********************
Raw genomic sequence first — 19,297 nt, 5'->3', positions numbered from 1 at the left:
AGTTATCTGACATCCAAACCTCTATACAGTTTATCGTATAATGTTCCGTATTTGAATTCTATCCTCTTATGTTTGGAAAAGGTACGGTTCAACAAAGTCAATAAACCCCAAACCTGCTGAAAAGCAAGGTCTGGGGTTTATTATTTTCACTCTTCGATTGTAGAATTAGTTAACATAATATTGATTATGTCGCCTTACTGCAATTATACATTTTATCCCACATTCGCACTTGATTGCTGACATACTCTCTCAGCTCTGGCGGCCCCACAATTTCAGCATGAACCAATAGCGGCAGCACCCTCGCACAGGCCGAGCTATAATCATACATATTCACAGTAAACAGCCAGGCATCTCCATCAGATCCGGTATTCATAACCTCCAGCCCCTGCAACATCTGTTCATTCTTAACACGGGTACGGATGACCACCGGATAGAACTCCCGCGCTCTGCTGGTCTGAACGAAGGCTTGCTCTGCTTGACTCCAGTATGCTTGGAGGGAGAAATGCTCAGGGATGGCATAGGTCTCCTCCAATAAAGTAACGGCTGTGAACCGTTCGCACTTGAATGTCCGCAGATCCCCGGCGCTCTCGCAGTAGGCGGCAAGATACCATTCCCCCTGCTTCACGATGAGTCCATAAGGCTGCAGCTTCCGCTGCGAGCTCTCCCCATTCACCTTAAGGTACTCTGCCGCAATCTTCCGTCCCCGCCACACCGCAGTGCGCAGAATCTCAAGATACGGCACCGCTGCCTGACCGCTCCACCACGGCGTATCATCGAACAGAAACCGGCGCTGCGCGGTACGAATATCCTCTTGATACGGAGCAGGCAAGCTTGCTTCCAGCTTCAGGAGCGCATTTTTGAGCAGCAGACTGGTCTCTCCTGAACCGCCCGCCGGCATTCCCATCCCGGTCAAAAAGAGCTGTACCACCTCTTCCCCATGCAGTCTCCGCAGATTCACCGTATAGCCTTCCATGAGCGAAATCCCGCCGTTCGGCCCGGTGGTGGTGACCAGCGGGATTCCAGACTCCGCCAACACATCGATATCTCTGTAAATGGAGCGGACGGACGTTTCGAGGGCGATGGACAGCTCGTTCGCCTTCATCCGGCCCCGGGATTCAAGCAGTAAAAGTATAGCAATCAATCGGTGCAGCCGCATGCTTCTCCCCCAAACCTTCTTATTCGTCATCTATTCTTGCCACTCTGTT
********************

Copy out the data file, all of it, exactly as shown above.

Raw genomic sequence first — 19,297 nt, 5'->3', positions numbered from 1 at the left:
AGTTATCTGACATCCAAACCTCTATACAGTTTATCGTATAATGTTCCGTATTTGAATTCTATCCTCTTATGTTTGGAAAAGGTACGGTTCAACAAAGTCAATAAACCCCAAACCTGCTGAAAAGCAAGGTCTGGGGTTTATTATTTTCACTCTTCGATTGTAGAATTAGTTAACATAATATTGATTATGTCGCCTTACTGCAATTATACATTTTATCCCACATTCGCACTTGATTGCTGACATACTCTCTCAGCTCTGGCGGCCCCACAATTTCAGCATGAACCAATAGCGGCAGCACCCTCGCACAGGCCGAGCTATAATCATACATATTCACAGTAAACAGCCAGGCATCTCCATCAGATCCGGTATTCATAACCTCCAGCCCCTGCAACATCTGTTCATTCTTAACACGGGTACGGATGACCACCGGATAGAACTCCCGCGCTCTGCTGGTCTGAACGAAGGCTTGCTCTGCTTGACTCCAGTATGCTTGGAGGGAGAAATGCTCAGGGATGGCATAGGTCTCCTCCAATAAAGTAACGGCTGTGAACCGTTCGCACTTGAATGTCCGCAGATCCCCGGCGCTCTCGCAGTAGGCGGCAAGATACCATTCCCCCTGCTTCACGATGAGTCCATAAGGCTGCAGCTTCCGCTGCGAGCTCTCCCCATTCACCTTAAGGTACTCTGCCGCAATCTTCCGTCCCCGCCACACCGCAGTGCGCAGAATCTCAAGATACGGCACCGCTGCCTGACCGCTCCACCACGGCGTATCATCGAACAGAAACCGGCGCTGCGCGGTACGAATATCCTCTTGATACGGAGCAGGCAAGCTTGCTTCCAGCTTCAGGAGCGCATTTTTGAGCAGCAGACTGGTCTCTCCTGAACCGCCCGCCGGCATTCCCATCCCGGTCAAAAAGAGCTGTACCACCTCTTCCCCATGCAGTCTCCGCAGATTCACCGTATAGCCTTCCATGAGCGAAATCCCGCCGTTCGGCCCGGTGGTGGTGACCAGCGGGATTCCAGACTCCGCCAACACATCGATATCTCTGTAAATGGAGCGGACGGACGTTTCGAGGGCGATGGACAGCTCGTTCGCCTTCATCCGGCCCCGGGATTCAAGCAGTAAAAGTATAGCAATCAATCGGTGCAGCCGCATGCTTCTCCCCCAAACCTTCTTATTCGTCATCTATTCTTGCCACTCTGTT